‘AI and facial recognition tech will pave the new way of conducting entrance exams in India’
For the upcoming LSAT-India exam, starting on July 19, after successful identity validation, every candidate’s test will be proctored remotely using AI-enabled technology and the exam will be recorded via the computer’s web camera. Yusuf Abdul-Kareem, Vice President of Emerging Markets, Law School Admission Council, believes that a sophisticated version of facial recognition technology will be the future of entrance exams
What are your key tech implementations and how does it benefit law entrance exam candidates in India?
We have always taken pride in our commitment to serve candidates and create pathways for them to achieve their goals. In these unprecedented times, that commitment couldn’t be stronger. The transition to an online remote proctored test is designed to provide greater access and opportunity for students, while maintaining the security and reliability of the exam. Candidates will be able to take the test from the comfort and safety of their homes or a location of their choice. This measure is taken to give law aspirants an opportunity to pursue a legal education despite Covid-19 public health restrictions on travel and public gathering.
We know how important the integrity and fairness of the test are to candidates and schools, so we will implement a rigorous data forensic programme to ensure the highest quality standards LSAC is known for. Candidates will have to complete a virtual check-in process, which includes enhanced identification and authentication procedures. After successful identity validation, the candidate will be approved to take the test using a secured browser. Every candidate’s test will be proctored remotely using AI-enabled technology and the candidate’s entire examination will be recorded via the computer’s web camera. If misconduct of any kind is detected, then the exam will be flagged for deeper review.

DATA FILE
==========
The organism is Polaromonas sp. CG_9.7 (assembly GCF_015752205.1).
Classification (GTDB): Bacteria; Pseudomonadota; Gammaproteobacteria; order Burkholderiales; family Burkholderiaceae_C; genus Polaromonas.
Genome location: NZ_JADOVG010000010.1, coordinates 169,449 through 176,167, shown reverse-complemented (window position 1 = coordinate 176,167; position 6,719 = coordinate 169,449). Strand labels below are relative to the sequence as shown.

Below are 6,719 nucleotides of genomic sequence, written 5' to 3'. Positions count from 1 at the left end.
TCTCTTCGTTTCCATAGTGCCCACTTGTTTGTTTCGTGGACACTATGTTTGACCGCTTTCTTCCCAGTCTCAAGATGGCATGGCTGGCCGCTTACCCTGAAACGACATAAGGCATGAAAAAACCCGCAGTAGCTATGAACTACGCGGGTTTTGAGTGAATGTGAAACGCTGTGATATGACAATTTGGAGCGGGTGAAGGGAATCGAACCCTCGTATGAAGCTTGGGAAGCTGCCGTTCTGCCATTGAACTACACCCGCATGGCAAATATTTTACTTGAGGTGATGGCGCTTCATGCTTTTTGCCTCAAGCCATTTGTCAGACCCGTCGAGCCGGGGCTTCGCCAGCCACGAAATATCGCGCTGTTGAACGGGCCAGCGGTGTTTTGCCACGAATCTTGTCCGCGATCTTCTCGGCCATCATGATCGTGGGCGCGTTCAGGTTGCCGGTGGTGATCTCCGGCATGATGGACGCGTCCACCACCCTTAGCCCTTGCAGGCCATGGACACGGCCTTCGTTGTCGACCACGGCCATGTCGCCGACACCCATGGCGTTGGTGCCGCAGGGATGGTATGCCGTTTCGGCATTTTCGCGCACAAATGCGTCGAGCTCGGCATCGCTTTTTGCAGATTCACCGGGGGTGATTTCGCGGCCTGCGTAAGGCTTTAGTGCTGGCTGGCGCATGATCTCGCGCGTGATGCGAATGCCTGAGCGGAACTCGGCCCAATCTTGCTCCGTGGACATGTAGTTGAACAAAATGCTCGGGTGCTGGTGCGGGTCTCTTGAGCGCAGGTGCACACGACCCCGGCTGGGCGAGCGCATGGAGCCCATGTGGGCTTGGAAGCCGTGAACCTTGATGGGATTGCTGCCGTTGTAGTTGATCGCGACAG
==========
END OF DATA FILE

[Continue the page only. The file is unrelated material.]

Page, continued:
Any innovative implementation which has helped in streamlining processes?
We are taking every measure and leaving nothing to chance so every law aspirant who takes LSAT—India exam, starting on 19 July, has a smooth and enjoyable test experience. At LSAC, we work hard to try to stay on top of innovation and technology, which has helped us rise to the challenge of providing safe and secure remote proctored testing in response to this unexpected and devastating Covid-19 emergency. Beyond the online test, we work hard to maintain a student centric approach to our test delivery. To streamline the registration and improve the test experience, for example, we created a customer feedback loop that allows us to troubleshoot and resolve candidate issues within hours. We’ll continue to work with our partners and alliance members to smoothen the law school admission process and help provide every law aspirant a clear path to their career and success.
How can higher education institutions leverage technology for dealing with unprecedented situations like the coronavirus outbreak?
With roughly 450 million internet users in India, most students are increasingly able to access reading and prep material at a click of a button. Higher education institutions should be taking measures to provide a robust offering of virtual courses for students and addressing the needs of candidates and students who may not have access to a computer or the internet. To do so effectively, they should start by thinking creatively and out of the box – these extraordinary times call for extraordinary measures. I have seen numerous examples of technology tools being repurposed to fill the need of the hour. A good example of this are the Web Conferencing Apps and platforms. Although it has been a useful tool in the business community for quite some time, the education sector is now enthusiastically embracing it to help maintain virtual class participation.